Pho-geddaboutit: Nhau shows off Vietnamese food beyond soup and sandwiches

The exterior of Nhau, a new Vietnamese restaurant in Sheung Wan. Photo: Stuart White
The exterior of Nhau, a new Vietnamese restaurant in Sheung Wan. Photo: Stuart White

Vietnamese food outside of Vietnam too often tends to boil down to two dishes: pho and banh mi (and sometimes goi cuon, the herb-and-vermicelli-stuffed fresh spring rolls, depending on how frisky your local pho/banh mi joint is feeling).

That being the case, we here at Coconuts HK are always happy to see new restaurants willing to dig a bit deeper into Vietnam’s impressively deep roster of sweet-sour-salty-funky classics. Enter Nhau, a new Sheung Wan eatery from chef Que Vinh Dang that traffics in, well, not classics per se, but creative riffs on beloved dishes that, if anything, lend themselves better to sharing among groups — ideally over drinks (which, incidentally, is the idea).

(FYI, during the soft opening period, while Nhau is sorting out its liquor license, BYOB is encouraged.)

Nhau’s design makes subtle nods to Vietnam, utilizing the colored tiles and perforated brickwork common to Indochina, without trying to pass itself off as a transplanted Hoi An shophouse. The food, meanwhile, similarly evokes the Mekong Delta and points north without necessarily being recognizable at first glance.

In fact, a good starting point might be the venerable banh mi, served at Nhau in the form of three petite tacos. (We know what you’re thinking, and you can go ahead and get the twee-fusion-induced eye-rolling out of your system now — these are actually fantastic.)

Nhau's banh mi tacos. You will want more than three. Photo via Nhau.
Nhau’s banh mi tacos. You will want more than three. Photo: Nhau

Served on homemade rice flour “tortillas,” the banh mi tacos feature Iberico pork — probably better known for its role in delicious, exorbitantly expensive Spanish jamón. While one might argue that this constitutes a cynical and needless gourmet-ification of an inherently humble snack, know that this filling packs a palpable porcine punch, one that actually gives the sweet-and-sour pickled carrot and daikon something to push back against.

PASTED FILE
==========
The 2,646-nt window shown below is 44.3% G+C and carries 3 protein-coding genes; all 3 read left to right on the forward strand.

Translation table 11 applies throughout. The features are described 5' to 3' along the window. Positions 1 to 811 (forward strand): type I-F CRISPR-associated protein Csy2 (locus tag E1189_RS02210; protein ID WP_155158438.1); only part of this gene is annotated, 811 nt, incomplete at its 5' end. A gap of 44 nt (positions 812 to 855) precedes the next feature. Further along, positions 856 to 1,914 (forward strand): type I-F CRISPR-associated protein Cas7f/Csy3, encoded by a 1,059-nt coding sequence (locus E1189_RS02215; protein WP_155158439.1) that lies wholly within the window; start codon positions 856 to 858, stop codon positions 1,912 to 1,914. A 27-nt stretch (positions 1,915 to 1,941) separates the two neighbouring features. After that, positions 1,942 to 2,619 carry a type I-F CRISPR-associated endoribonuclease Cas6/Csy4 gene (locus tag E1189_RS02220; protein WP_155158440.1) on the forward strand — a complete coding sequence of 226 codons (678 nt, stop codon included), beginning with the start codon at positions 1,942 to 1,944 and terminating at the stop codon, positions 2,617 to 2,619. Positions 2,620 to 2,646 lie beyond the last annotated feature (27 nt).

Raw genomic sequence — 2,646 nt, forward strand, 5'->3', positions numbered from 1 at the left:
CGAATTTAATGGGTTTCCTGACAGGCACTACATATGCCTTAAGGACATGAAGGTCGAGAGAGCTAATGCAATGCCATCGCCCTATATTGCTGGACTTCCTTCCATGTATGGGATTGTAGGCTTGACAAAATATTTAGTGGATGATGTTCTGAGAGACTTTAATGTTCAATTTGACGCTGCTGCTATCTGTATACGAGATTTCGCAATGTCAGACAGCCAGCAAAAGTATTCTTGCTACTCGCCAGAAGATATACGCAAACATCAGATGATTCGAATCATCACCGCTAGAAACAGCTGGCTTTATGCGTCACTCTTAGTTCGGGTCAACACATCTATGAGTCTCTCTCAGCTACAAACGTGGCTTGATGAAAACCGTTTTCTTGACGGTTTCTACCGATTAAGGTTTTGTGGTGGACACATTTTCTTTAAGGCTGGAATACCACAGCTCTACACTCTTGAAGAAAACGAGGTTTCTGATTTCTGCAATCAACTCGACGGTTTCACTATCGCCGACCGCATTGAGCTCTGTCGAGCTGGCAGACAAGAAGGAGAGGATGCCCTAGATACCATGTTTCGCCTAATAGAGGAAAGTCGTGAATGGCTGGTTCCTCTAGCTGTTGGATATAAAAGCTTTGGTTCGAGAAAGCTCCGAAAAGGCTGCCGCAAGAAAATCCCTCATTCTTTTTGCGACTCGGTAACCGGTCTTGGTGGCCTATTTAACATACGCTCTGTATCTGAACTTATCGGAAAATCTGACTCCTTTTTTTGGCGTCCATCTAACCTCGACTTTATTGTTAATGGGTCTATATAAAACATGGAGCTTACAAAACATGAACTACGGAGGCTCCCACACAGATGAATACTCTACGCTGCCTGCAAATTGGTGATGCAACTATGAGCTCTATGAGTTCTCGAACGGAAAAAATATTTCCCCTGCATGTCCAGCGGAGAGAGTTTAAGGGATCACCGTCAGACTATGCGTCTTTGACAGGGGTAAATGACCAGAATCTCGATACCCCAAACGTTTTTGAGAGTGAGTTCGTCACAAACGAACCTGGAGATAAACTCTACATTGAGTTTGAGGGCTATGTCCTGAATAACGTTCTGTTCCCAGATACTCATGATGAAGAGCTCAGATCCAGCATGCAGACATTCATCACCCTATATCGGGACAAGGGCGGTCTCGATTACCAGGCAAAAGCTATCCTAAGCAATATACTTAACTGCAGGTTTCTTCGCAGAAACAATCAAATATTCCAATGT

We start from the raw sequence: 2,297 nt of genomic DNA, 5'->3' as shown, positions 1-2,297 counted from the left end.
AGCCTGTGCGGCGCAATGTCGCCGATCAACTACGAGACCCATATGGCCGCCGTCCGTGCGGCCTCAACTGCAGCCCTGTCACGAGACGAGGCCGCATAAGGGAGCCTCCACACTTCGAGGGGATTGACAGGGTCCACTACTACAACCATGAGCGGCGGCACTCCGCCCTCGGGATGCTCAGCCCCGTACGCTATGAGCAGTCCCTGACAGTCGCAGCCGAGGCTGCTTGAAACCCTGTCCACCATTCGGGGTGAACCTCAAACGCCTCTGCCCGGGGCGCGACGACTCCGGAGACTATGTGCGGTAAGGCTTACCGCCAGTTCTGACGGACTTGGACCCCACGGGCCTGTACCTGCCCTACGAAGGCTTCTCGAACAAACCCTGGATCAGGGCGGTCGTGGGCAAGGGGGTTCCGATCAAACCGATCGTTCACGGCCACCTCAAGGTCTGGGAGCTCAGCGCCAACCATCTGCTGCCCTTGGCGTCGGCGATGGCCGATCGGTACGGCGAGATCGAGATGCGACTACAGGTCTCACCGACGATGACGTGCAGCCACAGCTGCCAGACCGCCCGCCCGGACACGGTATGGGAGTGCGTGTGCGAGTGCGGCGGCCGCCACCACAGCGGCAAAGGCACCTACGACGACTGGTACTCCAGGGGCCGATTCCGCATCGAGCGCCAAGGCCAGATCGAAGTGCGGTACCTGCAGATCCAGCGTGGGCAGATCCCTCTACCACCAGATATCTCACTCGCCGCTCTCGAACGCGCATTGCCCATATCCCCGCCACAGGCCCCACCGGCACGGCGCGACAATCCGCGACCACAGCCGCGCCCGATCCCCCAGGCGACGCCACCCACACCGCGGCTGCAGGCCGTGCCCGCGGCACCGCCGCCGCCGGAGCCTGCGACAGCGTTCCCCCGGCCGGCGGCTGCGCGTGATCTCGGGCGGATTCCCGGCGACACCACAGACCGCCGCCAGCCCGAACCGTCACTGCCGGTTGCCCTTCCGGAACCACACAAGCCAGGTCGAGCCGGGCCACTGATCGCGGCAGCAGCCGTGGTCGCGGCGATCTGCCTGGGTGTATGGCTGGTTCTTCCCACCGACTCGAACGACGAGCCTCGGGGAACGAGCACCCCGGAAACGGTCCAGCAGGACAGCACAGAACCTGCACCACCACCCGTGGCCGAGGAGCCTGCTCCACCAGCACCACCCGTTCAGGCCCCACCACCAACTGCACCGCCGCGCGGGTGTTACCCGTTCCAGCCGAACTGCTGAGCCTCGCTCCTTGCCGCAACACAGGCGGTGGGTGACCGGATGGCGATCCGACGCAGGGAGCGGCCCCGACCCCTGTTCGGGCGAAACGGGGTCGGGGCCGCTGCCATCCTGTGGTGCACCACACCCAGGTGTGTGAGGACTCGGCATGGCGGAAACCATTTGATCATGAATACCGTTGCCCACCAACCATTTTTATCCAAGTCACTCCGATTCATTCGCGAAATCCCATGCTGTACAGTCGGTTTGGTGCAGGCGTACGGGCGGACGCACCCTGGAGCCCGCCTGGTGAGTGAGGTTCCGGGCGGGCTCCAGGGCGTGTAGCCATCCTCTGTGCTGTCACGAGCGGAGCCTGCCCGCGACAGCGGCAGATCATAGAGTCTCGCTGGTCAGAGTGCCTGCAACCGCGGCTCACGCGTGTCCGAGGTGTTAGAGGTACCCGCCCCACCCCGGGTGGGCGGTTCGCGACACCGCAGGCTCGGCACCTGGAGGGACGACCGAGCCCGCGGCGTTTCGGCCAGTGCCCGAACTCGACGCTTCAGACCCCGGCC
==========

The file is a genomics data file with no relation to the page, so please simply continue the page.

Indeed, the filling tastes heartier by far than the average wan mystery meat generally stuffed into banh mi on the streets of Ho Chi Minh. (And for the record, that is neither a knock on mystery meat nor street sandwiches, both of which are unsung heroes. But with the tacos priced at HK$120 an order, compared to about HK$12 for your average banh mi in Vietnam, this filling frankly should be better, and is.)

Another Vietnamese specialty to get a makeover is the banh xeo, typically a turmeric-tinged crepe often folded over a filling of bean sprouts, ground pork, and shrimp, and dipped in nuoc cham, Vietnam’s ubiquitous fish sauce-and-lime-based condiment.

In Nhau’s version (HK$160), the crisp-edged crepe is reimagined as shatteringly crunchy shards of thin rice cake, and the ground pork is swapped out for meaty chunks of slow-cooked pork belly. The shrimp were apparently lost along the way at some point, but diners are unlikely to miss them. The pork on its own is excellent, and the rice chips make for an imminently shareable dish.

And speaking of nuoc cham, Nhau sets out jars of three house-made variations on every table. All are good, but the herbaceous green variety is particularly fun if you’re in the mood for something out of the ordinary.

Also out of the ordinary is the bo la lot tartare. The original dish consists of seasoned meat rolled in betel leaves and grilled, while Nhau’s version (HK$150) dispenses with both rolling and grilling, mixing finely minced raw Australian beef with betel puree and curried mayo.

The result is a subtly flavored, herbal tartare with a uniformly tender texture set off by a nest of airy crisps. The crisps, achieved by putting beef tendon through a wringer of commercial kitchen processes, call to mind delicate pork rinds — as oxymoronic as that may sound.

Nhau's sweet and spicy roasted cauliflower with caramelized pork koh quet. Photo via Nhau.
Nhau’s sweet and spicy roasted cauliflower with caramelized pork koh quet. Photo: Nhau

Roasted cauliflower with caramelized pork koh quet (HK$140) was another winner, with chewy nubs of our old friend Iberico pork accompanying the nicely browned veg in a sweet and spicy sauce.

Cheffier by a long shot is the hamachi bowl (HK$180), which transfers the flavors of the Hanoi dish cha ca la Vong — usually catfish, fried with abundant dill and turmeric — onto a more sashimi-like preparation. Nhau marinates the hamachi with turmeric and serves it over a bright, dill-laced cold noodle salad with pickles and a dusting of fried turmeric batter on top.

Nhau's hamachi bowl, a bright reimagining of the Hanoi dish cha ca la Vong. Photo via Nhau.
Nhau’s hamachi bowl, a bright reimagining of the Hanoi dish cha ca la Vong. Photo: Nhau

Dessert, meanwhile, was a sundae (HK$140) of Vietnamese coffee-flavored ice cream, coffee-infused sponge cake, and a drizzle of condensed milk, with a few chunks of chocolate strewn about for good measure. While our palate skews more towards cheese plates than cheesecakes, the ice cream was quite nice, and sure to please anyone who’s a fan of ca phe sua da.

The one minor stumble of the evening came in the form of the grilled chicken with fish sauce salt. Though the bird was beautifully cooked — skin crispy, meat tender and moist — it suffered from uneven seasoning that the fish sauce-infused salt on the side couldn’t quite make up for.

Still, after several very good dishes to come out of the kitchen, this was an admittedly small quibble, and may well be rectified on future visits — which we intend to make.


Nhau is located at 12 Circular Pathway, Central, Hong Kong
Phone: +852 3612 4568
Open Tues-Sat, 12:30pm-2:30pm (lunch); 6pm-10:30pm (dinner)

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